Objectives: The purpose of this study was to investigate parents' knowledge and perceptions about randomization in clinical trials for children with cancer, and to determine whether parents' decisions were influenced by demographic factors, randomization circumstances, the clinical characteristics of the child with cancer, or a combination.
Materials and methods: This study collected information from 192 parents of patients with various forms of childhood cancer who either accepted or refused randomization. A comparative case-control design was used. The Clinical Investigation Randomization Scale was administered to all participants. This scale included 32 questionnaire items (QIs) pertaining to randomization as well as a mixture of open-ended questions to obtain information about demographic and other factors.
Results: A predictor model was developed that accurately predicted acceptance or refusal of randomization 87% of the time. Demographic information was found to have less influence than expected on parents' decisions regarding randomization. Knowledge deficits were found among both groups of parents, those who accepted and those who refused randomization.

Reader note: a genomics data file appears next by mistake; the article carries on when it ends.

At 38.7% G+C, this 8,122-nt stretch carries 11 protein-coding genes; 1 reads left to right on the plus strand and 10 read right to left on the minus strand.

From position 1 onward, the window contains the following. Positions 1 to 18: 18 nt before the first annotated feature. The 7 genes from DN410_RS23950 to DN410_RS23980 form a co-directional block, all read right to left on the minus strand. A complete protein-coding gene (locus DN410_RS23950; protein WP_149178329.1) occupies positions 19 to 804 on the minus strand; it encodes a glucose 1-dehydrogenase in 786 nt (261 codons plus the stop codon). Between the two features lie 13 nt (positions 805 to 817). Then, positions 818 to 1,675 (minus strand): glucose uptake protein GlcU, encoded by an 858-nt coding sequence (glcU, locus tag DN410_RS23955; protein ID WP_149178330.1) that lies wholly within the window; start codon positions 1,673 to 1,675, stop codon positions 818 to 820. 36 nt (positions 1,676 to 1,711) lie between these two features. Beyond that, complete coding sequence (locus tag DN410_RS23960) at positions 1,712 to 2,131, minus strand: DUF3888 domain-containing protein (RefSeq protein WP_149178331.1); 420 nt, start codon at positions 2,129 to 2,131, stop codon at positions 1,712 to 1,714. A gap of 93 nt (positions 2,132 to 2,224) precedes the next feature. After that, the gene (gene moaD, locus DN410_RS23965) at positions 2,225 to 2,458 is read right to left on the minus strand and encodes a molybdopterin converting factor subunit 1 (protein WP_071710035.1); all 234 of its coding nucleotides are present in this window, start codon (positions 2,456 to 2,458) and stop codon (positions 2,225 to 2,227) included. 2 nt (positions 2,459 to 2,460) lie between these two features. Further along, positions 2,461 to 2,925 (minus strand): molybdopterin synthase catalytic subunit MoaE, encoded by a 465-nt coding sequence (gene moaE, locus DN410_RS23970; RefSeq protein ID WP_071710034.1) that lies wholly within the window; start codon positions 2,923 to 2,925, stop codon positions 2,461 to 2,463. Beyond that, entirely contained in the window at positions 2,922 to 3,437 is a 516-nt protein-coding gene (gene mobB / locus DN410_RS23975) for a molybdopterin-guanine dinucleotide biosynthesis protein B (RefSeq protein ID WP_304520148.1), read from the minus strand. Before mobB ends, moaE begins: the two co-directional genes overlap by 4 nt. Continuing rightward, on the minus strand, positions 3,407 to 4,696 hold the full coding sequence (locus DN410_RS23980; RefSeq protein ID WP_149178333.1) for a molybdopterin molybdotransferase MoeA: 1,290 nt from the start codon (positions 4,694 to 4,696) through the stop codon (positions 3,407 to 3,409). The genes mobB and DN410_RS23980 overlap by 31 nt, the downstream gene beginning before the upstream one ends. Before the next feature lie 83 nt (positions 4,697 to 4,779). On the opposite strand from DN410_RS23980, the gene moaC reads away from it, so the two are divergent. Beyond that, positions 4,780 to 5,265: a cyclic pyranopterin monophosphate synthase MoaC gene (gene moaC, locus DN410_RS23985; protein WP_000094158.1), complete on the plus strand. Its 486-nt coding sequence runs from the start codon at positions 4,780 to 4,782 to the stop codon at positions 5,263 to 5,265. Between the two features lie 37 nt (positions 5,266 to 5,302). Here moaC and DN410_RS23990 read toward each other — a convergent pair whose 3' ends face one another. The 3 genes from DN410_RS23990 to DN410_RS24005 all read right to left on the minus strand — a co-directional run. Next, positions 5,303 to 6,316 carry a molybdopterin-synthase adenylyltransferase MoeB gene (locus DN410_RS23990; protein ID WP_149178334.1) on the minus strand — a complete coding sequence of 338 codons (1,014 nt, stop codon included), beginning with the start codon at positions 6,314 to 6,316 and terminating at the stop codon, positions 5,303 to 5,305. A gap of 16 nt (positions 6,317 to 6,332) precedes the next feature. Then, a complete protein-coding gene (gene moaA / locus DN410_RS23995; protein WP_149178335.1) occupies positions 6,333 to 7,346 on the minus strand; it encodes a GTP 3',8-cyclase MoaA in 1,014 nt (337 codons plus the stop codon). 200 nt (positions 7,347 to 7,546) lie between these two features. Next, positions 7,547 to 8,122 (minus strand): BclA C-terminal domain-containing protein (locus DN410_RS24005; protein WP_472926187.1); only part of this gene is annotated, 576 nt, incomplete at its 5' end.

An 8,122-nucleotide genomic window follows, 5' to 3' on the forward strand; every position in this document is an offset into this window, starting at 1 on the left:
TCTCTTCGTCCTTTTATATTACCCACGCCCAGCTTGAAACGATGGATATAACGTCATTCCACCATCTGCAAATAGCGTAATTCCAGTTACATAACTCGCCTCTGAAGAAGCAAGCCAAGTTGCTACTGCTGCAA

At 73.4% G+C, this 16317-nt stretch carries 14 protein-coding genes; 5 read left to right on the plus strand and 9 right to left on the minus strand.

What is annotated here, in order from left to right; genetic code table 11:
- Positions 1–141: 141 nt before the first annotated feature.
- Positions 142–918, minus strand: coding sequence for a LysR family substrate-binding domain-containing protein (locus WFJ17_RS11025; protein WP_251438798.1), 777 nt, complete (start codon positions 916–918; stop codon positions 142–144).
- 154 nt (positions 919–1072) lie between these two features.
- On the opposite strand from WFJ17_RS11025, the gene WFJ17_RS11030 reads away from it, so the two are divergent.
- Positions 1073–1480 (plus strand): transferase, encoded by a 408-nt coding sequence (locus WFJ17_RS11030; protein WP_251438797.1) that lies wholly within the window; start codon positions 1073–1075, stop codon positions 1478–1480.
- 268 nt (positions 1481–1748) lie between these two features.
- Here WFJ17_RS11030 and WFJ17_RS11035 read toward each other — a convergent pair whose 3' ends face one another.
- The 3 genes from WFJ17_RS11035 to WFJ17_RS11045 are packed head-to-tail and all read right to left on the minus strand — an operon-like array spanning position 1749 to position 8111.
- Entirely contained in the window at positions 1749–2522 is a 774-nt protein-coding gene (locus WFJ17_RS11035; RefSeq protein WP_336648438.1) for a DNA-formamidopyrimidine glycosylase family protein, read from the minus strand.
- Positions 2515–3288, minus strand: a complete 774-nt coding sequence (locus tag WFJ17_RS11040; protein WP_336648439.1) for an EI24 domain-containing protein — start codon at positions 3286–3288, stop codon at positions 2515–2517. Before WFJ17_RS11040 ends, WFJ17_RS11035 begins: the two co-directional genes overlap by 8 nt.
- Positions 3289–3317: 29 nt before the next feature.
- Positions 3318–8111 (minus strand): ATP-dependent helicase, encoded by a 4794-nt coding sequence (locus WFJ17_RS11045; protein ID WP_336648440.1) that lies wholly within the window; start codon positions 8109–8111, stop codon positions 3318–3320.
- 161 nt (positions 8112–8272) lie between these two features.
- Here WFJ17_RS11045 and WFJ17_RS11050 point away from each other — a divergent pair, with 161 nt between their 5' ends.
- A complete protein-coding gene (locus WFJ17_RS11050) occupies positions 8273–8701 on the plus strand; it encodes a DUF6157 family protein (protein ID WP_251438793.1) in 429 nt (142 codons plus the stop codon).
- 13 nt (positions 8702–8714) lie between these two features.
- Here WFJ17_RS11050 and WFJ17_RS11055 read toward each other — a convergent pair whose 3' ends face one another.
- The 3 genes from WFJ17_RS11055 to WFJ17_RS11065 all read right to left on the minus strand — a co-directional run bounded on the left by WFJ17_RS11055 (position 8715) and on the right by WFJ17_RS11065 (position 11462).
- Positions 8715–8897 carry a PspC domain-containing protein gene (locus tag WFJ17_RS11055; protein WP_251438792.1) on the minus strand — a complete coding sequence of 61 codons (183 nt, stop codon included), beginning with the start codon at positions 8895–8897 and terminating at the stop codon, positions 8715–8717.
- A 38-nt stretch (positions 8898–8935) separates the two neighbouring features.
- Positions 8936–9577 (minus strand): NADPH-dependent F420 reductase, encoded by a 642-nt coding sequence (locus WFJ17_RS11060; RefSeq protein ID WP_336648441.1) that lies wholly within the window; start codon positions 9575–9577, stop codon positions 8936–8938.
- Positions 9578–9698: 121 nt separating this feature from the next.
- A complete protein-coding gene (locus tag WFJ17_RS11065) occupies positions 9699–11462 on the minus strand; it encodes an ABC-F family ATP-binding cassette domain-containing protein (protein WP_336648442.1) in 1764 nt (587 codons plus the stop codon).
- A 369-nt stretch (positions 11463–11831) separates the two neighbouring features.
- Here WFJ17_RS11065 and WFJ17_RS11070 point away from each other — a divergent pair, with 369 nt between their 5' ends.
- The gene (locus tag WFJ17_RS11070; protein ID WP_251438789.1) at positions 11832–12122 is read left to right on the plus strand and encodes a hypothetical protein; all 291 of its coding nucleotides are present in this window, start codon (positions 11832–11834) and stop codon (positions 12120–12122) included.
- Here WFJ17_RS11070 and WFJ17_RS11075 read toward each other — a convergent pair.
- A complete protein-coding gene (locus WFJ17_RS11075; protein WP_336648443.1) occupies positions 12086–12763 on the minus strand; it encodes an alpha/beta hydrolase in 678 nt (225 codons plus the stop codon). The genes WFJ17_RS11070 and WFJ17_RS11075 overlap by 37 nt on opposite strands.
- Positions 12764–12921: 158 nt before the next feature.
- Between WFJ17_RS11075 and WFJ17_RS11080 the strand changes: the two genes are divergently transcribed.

Conclusions: What most distinguished parents who refused from those who accepted randomization was not their knowledge and information about randomized clinical trials. By far, the majority of QIs that accurately predicted acceptors and refusers involved parents' beliefs, values, and perceptions. Further research is needed to determine interventions that may enable the healthcare team to provide information and decisional support most effectively to improve the informed consent process.